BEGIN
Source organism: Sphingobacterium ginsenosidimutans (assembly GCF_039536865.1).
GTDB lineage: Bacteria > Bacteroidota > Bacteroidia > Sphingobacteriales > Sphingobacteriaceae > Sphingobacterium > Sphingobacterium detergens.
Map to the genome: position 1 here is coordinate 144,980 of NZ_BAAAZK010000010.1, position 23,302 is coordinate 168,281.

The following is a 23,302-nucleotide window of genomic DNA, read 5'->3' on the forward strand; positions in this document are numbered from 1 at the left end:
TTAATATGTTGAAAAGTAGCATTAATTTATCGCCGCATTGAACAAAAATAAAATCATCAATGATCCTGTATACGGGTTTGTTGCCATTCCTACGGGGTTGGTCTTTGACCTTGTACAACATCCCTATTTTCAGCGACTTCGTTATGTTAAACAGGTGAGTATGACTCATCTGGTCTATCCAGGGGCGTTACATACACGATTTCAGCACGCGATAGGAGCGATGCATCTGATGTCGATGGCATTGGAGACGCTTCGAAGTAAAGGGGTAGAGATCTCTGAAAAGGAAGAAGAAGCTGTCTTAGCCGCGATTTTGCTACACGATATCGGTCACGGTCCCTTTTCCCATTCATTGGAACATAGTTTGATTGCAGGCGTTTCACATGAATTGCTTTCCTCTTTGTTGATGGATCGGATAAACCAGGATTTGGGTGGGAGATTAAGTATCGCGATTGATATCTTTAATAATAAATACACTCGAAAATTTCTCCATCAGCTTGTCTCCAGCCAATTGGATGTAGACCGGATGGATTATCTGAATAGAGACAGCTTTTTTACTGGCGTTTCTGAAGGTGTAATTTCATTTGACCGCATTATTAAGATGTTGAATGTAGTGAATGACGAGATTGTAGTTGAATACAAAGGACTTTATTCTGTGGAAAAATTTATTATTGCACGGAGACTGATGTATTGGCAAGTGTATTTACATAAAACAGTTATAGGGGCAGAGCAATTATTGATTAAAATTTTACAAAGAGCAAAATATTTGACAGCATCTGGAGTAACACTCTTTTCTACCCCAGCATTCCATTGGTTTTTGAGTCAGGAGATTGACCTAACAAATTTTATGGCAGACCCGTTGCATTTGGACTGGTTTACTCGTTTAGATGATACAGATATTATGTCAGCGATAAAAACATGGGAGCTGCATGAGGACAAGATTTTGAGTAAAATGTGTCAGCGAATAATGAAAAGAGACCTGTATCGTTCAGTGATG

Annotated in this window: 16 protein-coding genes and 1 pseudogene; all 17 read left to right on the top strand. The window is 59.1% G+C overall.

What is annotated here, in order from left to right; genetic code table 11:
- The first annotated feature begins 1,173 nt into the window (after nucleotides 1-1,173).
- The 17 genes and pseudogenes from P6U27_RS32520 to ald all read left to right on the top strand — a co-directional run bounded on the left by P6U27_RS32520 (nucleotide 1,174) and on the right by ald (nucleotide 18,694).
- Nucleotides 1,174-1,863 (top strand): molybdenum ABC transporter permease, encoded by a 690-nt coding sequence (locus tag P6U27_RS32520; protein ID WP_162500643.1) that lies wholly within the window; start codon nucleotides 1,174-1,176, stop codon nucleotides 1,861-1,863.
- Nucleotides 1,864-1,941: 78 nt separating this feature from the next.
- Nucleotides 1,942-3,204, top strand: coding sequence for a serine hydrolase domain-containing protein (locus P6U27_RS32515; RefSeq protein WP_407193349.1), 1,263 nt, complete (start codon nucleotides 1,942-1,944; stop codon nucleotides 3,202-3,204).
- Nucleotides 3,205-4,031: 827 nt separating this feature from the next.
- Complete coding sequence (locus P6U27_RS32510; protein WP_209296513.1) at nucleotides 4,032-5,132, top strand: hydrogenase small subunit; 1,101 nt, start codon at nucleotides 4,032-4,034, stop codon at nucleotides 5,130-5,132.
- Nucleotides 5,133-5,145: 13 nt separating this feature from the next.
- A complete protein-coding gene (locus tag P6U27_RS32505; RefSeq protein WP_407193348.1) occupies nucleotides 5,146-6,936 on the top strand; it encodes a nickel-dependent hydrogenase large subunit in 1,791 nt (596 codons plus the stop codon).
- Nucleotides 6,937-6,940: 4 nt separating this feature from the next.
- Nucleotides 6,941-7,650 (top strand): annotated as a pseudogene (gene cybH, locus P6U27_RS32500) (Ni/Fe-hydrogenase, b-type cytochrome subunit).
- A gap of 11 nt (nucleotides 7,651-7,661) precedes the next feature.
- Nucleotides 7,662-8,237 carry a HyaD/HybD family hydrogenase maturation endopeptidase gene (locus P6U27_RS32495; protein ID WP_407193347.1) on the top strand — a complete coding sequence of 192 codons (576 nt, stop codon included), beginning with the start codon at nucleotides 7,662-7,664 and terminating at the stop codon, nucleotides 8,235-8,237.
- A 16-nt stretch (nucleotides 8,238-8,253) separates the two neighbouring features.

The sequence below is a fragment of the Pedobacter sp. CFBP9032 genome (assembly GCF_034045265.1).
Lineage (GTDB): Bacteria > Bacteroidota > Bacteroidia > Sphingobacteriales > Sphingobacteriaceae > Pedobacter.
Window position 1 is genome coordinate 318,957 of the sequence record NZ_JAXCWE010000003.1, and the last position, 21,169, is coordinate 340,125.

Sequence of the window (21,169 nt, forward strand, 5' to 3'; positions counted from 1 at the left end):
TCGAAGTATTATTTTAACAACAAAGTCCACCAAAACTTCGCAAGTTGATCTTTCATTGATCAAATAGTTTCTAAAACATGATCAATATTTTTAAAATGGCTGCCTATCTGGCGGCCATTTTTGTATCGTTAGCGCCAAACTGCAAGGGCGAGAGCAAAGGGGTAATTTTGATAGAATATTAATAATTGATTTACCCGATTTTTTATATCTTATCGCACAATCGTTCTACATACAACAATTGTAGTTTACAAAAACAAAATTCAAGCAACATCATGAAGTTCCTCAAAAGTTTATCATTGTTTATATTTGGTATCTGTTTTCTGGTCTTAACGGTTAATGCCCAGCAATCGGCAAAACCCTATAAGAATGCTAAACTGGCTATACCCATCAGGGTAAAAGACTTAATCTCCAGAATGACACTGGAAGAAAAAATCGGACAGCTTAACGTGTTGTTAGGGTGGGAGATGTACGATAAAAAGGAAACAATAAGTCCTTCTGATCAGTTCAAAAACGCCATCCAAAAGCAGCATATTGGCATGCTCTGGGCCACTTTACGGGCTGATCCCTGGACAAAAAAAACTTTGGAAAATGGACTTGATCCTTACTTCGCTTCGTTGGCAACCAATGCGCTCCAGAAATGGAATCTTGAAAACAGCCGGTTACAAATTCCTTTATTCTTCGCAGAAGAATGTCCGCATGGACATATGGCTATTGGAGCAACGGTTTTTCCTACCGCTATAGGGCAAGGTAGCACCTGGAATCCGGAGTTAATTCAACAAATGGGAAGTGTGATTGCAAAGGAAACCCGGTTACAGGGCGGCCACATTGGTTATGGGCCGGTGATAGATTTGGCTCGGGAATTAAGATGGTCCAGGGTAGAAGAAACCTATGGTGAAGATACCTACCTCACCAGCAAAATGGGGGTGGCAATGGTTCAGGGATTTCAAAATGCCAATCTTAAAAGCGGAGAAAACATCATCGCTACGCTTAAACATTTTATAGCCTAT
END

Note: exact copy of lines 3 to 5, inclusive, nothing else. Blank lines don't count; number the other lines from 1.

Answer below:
Map to the genome: position 1 here is coordinate 144,980 of NZ_BAAAZK010000010.1, position 23,302 is coordinate 168,281.

The following is a 23,302-nucleotide window of genomic DNA, read 5'->3' on the forward strand; positions in this document are numbered from 1 at the left end:
TTAATATGTTGAAAAGTAGCATTAATTTATCGCCGCATTGAACAAAAATAAAATCATCAATGATCCTGTATACGGGTTTGTTGCCATTCCTACGGGGTTGGTCTTTGACCTTGTACAACATCCCTATTTTCAGCGACTTCGTTATGTTAAACAGGTGAGTATGACTCATCTGGTCTATCCAGGGGCGTTACATACACGATTTCAGCACGCGATAGGAGCGATGCATCTGATGTCGATGGCATTGGAGACGCTTCGAAGTAAAGGGGTAGAGATCTCTGAAAAGGAAGAAGAAGCTGTCTTAGCCGCGATTTTGCTACACGATATCGGTCACGGTCCCTTTTCCCATTCATTGGAACATAGTTTGATTGCAGGCGTTTCACATGAATTGCTTTCCTCTTTGTTGATGGATCGGATAAACCAGGATTTGGGTGGGAGATTAAGTATCGCGATTGATATCTTTAATAATAAATACACTCGAAAATTTCTCCATCAGCTTGTCTCCAGCCAATTGGATGTAGACCGGATGGATTATCTGAATAGAGACAGCTTTTTTACTGGCGTTTCTGAAGGTGTAATTTCATTTGACCGCATTATTAAGATGTTGAATGTAGTGAATGACGAGATTGTAGTTGAATACAAAGGACTTTATTCTGTGGAAAAATTTATTATTGCACGGAGACTGATGTATTGGCAAGTGTATTTACATAAAACAGTTATAGGGGCAGAGCAATTATTGATTAAAATTTTACAAAGAGCAAAATATTTGACAGCATCTGGAGTAACACTCTTTTCTACCCCAGCATTCCATTGGTTTTTGAGTCAGGAGATTGACCTAACAAATTTTATGGCAGACCCGTTGCATTTGGACTGGTTTACTCGTTTAGATGATACAGATATTATGTCAGCGATAAAAACATGGGAGCTGCATGAGGACAAGATTTTGAGTAAAATGTGTCAGCGAATAATGAAAAGAGACCTGTATCGTTCAGTGATG